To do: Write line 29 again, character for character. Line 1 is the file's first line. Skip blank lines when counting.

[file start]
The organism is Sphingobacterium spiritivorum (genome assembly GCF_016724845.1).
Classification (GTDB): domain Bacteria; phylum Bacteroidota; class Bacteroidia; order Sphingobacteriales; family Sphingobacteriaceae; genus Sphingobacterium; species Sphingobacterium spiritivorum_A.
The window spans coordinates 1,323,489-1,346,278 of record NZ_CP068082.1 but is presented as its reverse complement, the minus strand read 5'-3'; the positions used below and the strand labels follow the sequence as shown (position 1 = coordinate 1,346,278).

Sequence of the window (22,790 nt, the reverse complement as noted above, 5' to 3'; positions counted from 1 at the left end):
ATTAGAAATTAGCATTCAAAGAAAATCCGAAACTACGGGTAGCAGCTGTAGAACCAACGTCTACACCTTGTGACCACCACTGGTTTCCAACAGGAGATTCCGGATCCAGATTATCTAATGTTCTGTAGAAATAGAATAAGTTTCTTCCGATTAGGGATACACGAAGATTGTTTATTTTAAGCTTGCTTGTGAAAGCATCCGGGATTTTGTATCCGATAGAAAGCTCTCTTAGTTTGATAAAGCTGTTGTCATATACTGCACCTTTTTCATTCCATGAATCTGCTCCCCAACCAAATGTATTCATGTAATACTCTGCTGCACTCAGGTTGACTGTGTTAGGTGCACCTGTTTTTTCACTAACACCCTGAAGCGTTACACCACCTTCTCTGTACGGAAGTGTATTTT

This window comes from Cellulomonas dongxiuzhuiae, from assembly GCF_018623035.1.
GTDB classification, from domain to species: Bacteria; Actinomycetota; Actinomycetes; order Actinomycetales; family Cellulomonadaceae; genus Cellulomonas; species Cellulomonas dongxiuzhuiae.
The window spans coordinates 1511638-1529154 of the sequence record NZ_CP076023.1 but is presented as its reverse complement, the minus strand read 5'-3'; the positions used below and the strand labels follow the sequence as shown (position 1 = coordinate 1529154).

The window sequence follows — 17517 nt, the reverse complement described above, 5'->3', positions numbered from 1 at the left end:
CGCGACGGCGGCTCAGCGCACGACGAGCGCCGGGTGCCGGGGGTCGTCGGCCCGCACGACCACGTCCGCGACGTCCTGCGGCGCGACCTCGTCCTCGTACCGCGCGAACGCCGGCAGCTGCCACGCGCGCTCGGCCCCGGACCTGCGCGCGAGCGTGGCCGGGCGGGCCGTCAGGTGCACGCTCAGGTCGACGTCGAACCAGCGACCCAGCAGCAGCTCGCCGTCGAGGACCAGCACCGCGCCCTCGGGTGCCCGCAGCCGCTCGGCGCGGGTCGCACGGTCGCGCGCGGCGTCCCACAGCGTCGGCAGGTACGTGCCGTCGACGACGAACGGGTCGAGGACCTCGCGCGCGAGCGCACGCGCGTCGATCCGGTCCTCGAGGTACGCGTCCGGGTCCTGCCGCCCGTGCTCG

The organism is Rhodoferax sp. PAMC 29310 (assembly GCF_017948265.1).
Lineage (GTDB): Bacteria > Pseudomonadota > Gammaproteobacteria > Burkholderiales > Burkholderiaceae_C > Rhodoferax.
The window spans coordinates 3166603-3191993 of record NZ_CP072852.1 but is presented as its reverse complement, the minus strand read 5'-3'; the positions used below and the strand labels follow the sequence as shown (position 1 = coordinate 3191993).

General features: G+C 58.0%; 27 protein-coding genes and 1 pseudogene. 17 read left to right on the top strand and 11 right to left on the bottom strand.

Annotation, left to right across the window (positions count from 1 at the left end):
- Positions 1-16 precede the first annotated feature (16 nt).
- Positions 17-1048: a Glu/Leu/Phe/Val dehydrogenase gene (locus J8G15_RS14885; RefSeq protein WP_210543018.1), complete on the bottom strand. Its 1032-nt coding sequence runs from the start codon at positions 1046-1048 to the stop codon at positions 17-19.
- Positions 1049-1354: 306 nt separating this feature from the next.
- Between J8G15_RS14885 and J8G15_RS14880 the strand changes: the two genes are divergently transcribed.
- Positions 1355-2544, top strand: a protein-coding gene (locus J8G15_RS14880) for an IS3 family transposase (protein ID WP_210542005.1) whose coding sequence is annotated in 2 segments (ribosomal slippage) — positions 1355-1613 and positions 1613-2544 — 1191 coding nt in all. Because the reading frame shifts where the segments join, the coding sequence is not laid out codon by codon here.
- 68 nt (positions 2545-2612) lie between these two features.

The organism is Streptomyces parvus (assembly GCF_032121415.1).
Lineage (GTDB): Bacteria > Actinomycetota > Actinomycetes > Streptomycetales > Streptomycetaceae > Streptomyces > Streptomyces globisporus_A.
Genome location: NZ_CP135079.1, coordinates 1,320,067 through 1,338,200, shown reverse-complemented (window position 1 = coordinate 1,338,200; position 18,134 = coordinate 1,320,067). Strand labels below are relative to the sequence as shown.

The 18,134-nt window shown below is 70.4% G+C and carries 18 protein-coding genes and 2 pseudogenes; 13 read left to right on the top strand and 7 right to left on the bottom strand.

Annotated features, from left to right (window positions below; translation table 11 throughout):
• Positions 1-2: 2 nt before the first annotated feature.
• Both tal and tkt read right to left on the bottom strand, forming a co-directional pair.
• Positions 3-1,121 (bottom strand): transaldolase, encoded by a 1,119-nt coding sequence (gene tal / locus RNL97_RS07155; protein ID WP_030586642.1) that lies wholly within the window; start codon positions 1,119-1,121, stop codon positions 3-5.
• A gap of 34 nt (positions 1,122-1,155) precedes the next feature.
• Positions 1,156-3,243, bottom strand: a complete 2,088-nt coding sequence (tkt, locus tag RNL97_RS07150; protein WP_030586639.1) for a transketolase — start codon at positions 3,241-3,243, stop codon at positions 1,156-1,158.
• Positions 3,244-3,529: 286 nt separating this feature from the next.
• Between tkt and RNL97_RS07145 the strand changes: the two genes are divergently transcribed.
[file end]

• Positions 3-1,121 (bottom strand): transaldolase, encoded by a 1,119-nt coding sequence (gene tal / locus RNL97_RS07155; protein ID WP_030586642.1) that lies wholly within the window; start codon positions 1,119-1,121, stop codon positions 3-5.